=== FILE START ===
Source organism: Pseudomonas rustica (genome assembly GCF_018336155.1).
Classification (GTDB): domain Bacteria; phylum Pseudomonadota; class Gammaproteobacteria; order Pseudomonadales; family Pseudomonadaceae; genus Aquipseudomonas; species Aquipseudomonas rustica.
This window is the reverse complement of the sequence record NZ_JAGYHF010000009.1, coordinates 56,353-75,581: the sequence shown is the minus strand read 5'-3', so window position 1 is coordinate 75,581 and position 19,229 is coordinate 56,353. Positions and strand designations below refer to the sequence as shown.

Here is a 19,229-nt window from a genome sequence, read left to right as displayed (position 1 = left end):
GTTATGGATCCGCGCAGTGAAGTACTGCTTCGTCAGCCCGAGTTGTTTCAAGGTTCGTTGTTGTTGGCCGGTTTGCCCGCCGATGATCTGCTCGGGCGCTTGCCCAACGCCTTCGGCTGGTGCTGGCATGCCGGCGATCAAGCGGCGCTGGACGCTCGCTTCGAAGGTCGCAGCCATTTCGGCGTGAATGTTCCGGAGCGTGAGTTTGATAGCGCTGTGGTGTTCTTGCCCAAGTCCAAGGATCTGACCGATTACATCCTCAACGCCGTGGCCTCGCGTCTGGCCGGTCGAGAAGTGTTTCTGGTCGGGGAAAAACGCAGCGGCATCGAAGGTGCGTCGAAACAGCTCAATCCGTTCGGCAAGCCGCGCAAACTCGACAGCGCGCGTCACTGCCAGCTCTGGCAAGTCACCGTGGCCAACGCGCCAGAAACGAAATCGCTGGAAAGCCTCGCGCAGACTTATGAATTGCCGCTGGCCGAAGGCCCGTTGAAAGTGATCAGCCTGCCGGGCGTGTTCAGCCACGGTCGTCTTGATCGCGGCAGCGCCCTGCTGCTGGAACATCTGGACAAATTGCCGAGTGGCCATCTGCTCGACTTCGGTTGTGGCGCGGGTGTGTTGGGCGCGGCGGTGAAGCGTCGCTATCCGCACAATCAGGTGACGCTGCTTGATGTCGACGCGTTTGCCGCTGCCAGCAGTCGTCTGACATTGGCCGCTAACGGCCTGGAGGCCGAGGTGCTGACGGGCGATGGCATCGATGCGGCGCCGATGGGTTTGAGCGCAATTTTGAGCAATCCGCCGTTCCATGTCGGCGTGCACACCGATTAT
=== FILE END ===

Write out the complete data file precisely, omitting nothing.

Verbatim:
Source organism: Pseudomonas rustica (genome assembly GCF_018336155.1).
Classification (GTDB): domain Bacteria; phylum Pseudomonadota; class Gammaproteobacteria; order Pseudomonadales; family Pseudomonadaceae; genus Aquipseudomonas; species Aquipseudomonas rustica.
This window is the reverse complement of the sequence record NZ_JAGYHF010000009.1, coordinates 56,353-75,581: the sequence shown is the minus strand read 5'-3', so window position 1 is coordinate 75,581 and position 19,229 is coordinate 56,353. Positions and strand designations below refer to the sequence as shown.

Here is a 19,229-nt window from a genome sequence, read left to right as displayed (position 1 = left end):
GTTATGGATCCGCGCAGTGAAGTACTGCTTCGTCAGCCCGAGTTGTTTCAAGGTTCGTTGTTGTTGGCCGGTTTGCCCGCCGATGATCTGCTCGGGCGCTTGCCCAACGCCTTCGGCTGGTGCTGGCATGCCGGCGATCAAGCGGCGCTGGACGCTCGCTTCGAAGGTCGCAGCCATTTCGGCGTGAATGTTCCGGAGCGTGAGTTTGATAGCGCTGTGGTGTTCTTGCCCAAGTCCAAGGATCTGACCGATTACATCCTCAACGCCGTGGCCTCGCGTCTGGCCGGTCGAGAAGTGTTTCTGGTCGGGGAAAAACGCAGCGGCATCGAAGGTGCGTCGAAACAGCTCAATCCGTTCGGCAAGCCGCGCAAACTCGACAGCGCGCGTCACTGCCAGCTCTGGCAAGTCACCGTGGCCAACGCGCCAGAAACGAAATCGCTGGAAAGCCTCGCGCAGACTTATGAATTGCCGCTGGCCGAAGGCCCGTTGAAAGTGATCAGCCTGCCGGGCGTGTTCAGCCACGGTCGTCTTGATCGCGGCAGCGCCCTGCTGCTGGAACATCTGGACAAATTGCCGAGTGGCCATCTGCTCGACTTCGGTTGTGGCGCGGGTGTGTTGGGCGCGGCGGTGAAGCGTCGCTATCCGCACAATCAGGTGACGCTGCTTGATGTCGACGCGTTTGCCGCTGCCAGCAGTCGTCTGACATTGGCCGCTAACGGCCTGGAGGCCGAGGTGCTGACGGGCGATGGCATCGATGCGGCGCCGATGGGTTTGAGCGCAATTTTGAGCAATCCGCCGTTCCATGTCGGCGTGCACACCGATTAT